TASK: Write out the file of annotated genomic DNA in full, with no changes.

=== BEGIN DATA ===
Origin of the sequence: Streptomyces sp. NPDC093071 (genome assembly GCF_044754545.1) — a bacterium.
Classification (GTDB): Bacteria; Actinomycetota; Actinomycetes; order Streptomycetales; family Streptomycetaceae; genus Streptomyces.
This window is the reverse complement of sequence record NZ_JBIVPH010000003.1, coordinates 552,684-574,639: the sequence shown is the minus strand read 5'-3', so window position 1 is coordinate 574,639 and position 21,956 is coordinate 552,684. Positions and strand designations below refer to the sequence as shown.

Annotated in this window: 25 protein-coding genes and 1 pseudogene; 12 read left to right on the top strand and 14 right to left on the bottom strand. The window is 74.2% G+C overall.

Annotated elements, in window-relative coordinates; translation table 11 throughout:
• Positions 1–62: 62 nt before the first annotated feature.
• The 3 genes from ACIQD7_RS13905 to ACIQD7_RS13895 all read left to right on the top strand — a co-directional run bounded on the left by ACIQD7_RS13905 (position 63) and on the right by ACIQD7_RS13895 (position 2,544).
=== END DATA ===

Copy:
Origin of the sequence: Streptomyces sp. NPDC093071 (genome assembly GCF_044754545.1) — a bacterium.
Classification (GTDB): Bacteria; Actinomycetota; Actinomycetes; order Streptomycetales; family Streptomycetaceae; genus Streptomyces.
This window is the reverse complement of sequence record NZ_JBIVPH010000003.1, coordinates 552,684-574,639: the sequence shown is the minus strand read 5'-3', so window position 1 is coordinate 574,639 and position 21,956 is coordinate 552,684. Positions and strand designations below refer to the sequence as shown.

Annotated in this window: 25 protein-coding genes and 1 pseudogene; 12 read left to right on the top strand and 14 right to left on the bottom strand. The window is 74.2% G+C overall.

Annotated elements, in window-relative coordinates; translation table 11 throughout:
• Positions 1–62: 62 nt before the first annotated feature.
• The 3 genes from ACIQD7_RS13905 to ACIQD7_RS13895 all read left to right on the top strand — a co-directional run bounded on the left by ACIQD7_RS13905 (position 63) and on the right by ACIQD7_RS13895 (position 2,544).